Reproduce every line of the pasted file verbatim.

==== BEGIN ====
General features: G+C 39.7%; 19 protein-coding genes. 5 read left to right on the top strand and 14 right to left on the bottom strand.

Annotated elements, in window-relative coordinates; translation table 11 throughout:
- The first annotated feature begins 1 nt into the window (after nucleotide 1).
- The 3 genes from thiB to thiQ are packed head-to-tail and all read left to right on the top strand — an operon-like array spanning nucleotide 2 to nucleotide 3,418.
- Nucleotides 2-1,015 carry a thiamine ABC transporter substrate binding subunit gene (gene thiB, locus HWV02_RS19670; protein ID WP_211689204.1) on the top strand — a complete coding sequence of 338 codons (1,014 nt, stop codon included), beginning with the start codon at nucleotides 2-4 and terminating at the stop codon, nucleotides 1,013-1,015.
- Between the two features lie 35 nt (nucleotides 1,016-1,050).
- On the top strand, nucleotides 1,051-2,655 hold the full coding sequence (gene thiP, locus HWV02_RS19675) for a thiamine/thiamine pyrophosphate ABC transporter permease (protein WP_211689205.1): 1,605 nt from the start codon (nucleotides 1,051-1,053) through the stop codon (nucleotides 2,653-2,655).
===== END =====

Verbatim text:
General features: G+C 39.7%; 19 protein-coding genes. 5 read left to right on the top strand and 14 right to left on the bottom strand.

Annotated elements, in window-relative coordinates; translation table 11 throughout:
- The first annotated feature begins 1 nt into the window (after nucleotide 1).
- The 3 genes from thiB to thiQ are packed head-to-tail and all read left to right on the top strand — an operon-like array spanning nucleotide 2 to nucleotide 3,418.
- Nucleotides 2-1,015 carry a thiamine ABC transporter substrate binding subunit gene (gene thiB, locus HWV02_RS19670; protein ID WP_211689204.1) on the top strand — a complete coding sequence of 338 codons (1,014 nt, stop codon included), beginning with the start codon at nucleotides 2-4 and terminating at the stop codon, nucleotides 1,013-1,015.
- Between the two features lie 35 nt (nucleotides 1,016-1,050).
- On the top strand, nucleotides 1,051-2,655 hold the full coding sequence (gene thiP, locus HWV02_RS19675) for a thiamine/thiamine pyrophosphate ABC transporter permease (protein WP_211689205.1): 1,605 nt from the start codon (nucleotides 1,051-1,053) through the stop codon (nucleotides 2,653-2,655).